Spectators from all nations booed the anti-Korean judgments and major news media around the world blasted the dubious decisions, demanding South Korea be awarded golds in every discipline as compensation.
The campaign began with Park Tae-hwan's dubious disqualification in preliminary heats in the men's 400m freestyle last Friday. The decision was subsequently overturned on appeal, but it meant an anxious wait for the swimmer and he ended up only winning a silver medal, perhaps because of this.
Then the next day dubious judges picked on Cho Jun-ho, who beat Japan's Masashi Ebinuma in the the judo competition. But Japanese fans, representing the majority of the crowd at the ExCeL Centre, jeered the decision, Ebinuma refused to leave the mat, and the Japanese coach wouldn't shut up and stop complaining about the result. Suddenly it was Singapore all over again, with unprepared officials in London quickly buckling in the face of overwhelming Japanese pressure.
Dubbing London 2012 'The Anti-Korean Olympics', even other competitors have taken aim at South Korea, with Swiss footballer Michel Morganella posting a Twitter message calling South Koreans a 'bunch of mongoloids' who 'can go burn'. Judges ruled Switzerland beat South Korea 1-0 on Insults in the football competition.
Then the most heartbreaking case of all followed. 25-year-old South Korean fencer, Shin A-Lam, was leading her German Britta Heidemann with one second to go on the clock, and would have been a certainty for the fencing final and a gold medal if European Olympic officials hadn't kept resetting the clock until the German won, making the last second actually last over an hour. Later the European-dominated International Olympic Committee said that people had simply witnessed a 'Matrix-like' slowing down of time due to the intense special-effect style of the combat.
Like the Japanese judoka - Shin refused to leave, but in this case the pro-Japanese and pro-Chinese European judges, after demanding $80 to hear the appeal, rejected it and 'escorted' her away under duress.
Fearing a popular uprising in the European capital among pro-Koreans who have been exposed to K-pop, Shin was eventually offered a so-called 'special medal' officially recognizing her "aspiration to win, respect for the rules and please go away quietly and shut up". However the medal, which is made out of tin, actually reads 'I got punked by the IOC – London 2012'. Shin has refused to accept it.
The International Olympic Committee is now said to be frantically scouring YouTube and other video sharing sites to ensure that no footage of Shin-gate or other Olympic discrimination events exist, but in conjunction with The Guardian – a British newspaper created to protect the interests of Koreans in the UK – The Dokdo Times has secured almost exclusive footage of the Shin controversy which Olympic lawyers, who hope to formally compete in their own events at the 2016 Games, have already tried to prevent us publishing.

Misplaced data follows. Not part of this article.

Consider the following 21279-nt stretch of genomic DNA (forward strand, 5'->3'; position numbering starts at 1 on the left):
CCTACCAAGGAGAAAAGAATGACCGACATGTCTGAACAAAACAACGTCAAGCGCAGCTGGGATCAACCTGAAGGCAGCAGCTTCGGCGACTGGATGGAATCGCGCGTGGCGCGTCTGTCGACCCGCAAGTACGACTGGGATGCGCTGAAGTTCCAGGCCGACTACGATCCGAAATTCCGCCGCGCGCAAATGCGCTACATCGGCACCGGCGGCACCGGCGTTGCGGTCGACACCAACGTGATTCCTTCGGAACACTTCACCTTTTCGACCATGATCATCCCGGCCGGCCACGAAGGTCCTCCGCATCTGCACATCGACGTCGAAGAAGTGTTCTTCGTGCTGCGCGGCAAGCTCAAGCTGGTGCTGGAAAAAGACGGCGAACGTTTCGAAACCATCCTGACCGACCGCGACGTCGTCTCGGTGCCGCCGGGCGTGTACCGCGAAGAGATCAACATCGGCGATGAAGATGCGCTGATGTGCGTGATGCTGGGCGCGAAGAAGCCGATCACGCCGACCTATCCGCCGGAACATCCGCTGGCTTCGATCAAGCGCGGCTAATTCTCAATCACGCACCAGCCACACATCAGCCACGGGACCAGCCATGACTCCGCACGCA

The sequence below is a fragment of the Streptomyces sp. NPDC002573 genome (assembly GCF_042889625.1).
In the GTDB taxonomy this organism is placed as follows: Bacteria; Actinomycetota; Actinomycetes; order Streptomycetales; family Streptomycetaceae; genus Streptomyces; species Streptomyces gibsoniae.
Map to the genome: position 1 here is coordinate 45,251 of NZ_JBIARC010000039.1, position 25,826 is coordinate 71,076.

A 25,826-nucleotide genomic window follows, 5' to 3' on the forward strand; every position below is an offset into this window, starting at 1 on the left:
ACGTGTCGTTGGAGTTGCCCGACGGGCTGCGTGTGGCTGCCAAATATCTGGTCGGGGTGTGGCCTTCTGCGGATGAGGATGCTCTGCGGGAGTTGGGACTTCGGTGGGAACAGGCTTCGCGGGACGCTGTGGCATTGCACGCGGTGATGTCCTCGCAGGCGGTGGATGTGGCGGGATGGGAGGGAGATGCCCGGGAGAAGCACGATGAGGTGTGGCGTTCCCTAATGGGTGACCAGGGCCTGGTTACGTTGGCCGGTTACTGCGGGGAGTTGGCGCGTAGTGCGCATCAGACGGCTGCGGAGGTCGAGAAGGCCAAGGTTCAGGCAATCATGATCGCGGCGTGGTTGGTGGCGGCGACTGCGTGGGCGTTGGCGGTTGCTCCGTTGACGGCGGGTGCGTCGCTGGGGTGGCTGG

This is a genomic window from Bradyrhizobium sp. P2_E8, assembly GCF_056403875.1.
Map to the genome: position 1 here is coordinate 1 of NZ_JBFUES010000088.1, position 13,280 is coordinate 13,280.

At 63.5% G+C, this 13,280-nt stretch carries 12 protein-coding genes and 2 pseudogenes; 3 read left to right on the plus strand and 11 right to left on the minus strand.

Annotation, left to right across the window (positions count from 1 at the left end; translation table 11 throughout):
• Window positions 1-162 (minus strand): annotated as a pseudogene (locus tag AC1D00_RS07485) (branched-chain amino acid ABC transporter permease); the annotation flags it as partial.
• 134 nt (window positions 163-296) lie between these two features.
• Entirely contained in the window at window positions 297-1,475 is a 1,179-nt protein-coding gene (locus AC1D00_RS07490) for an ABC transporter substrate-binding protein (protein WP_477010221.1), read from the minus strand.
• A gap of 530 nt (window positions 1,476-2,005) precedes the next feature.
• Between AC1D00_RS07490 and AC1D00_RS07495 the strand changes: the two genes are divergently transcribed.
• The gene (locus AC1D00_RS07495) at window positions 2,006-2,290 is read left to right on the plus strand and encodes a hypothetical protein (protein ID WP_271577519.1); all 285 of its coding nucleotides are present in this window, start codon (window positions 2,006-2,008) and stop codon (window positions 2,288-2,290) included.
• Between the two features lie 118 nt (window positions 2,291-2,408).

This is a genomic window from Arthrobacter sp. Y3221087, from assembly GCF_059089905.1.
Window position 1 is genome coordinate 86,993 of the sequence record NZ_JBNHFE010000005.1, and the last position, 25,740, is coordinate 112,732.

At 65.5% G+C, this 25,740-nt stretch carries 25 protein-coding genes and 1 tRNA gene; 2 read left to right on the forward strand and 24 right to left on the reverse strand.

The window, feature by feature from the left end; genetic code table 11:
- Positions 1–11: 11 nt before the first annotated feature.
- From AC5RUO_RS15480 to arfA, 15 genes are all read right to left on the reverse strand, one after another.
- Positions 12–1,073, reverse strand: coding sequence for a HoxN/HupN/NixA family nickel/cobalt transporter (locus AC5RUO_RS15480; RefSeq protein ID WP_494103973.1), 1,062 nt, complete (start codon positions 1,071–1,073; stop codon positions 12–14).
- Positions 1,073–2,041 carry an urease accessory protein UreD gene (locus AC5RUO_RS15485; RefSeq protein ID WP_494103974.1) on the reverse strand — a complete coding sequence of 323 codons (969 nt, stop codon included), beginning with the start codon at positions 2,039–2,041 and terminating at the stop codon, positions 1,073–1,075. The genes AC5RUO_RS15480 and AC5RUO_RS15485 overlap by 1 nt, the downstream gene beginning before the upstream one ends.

Apparently shameless in their campaign against Koreans, just one day after Shin-gate, South Korea's badminton players at the Olympics now face the bizarre and clearly made-up charge of "not using one's best efforts to win a match" against China. Dubious officials say that both teams were already through to the quarter-finals and wanted to lose the match to secure an easier draw, clearly ignoring how unthinkable it would be for the Korean team to lose to that of a lesser civilization. The Korean team eventually won of course, but the anti-Korean European Olympic officials are still determined to persecute them.
Koreans at home and even out in the streets are enraged and frustrated over these dubious judging decisions "We cross national borders and constantly receive botched rulings, how can people ever expect us to take our sovereignty over Dokdo Island to the International Court of Justice when this is how we are treated?" asked a 44-year-old taxi driver called Kim.
Some on the streets of Seoul mocked the clock issue - "I knew time ran more slowly in Europe which is why their economies aren't as productive as Korea's, but who knew one second there lasted so long?" said 20-year-old student Kim, hurrying from one job to another. Others have even been calling for an Olympic boycott. "We should immediately withdraw in protest", said one 32 year-old office-worker who gave his name as Kim, "everyone knows the Games would be completely devalued without a South Korean presence."
But it seems the London Games Organizing Committee is prepared to call the South Korean Olympic teams' bluff, with an official asking the athletes to remember to turn the lights off in their Olympic Village apartments before leaving, and commenting that he believed another Korean team was in London anyway.
London Olympics Marred by Judging Disputes
Koreans Accuse London Olympics of Bias After Controversial Loss
Series of blunders compromise Olympic credibility
London 2012: Fencer Shin A Lam unhappy with offer of 'special medal'
Brick-by-brick women's fencing semi-final: Shin A-lam's sit-down protest – video
Why Do You Have To Pay Cash To Protest Olympic Decisions? And How Much Does an Appeal Cost?
Olympic female badminton players face charges
Last-Minute Upset for Korean Judoka Cho Jun-ho
The Fall of Singapore: The Great Betrayal
Switzerland Beat South Korea 1-0 on Insults in Olympic Football
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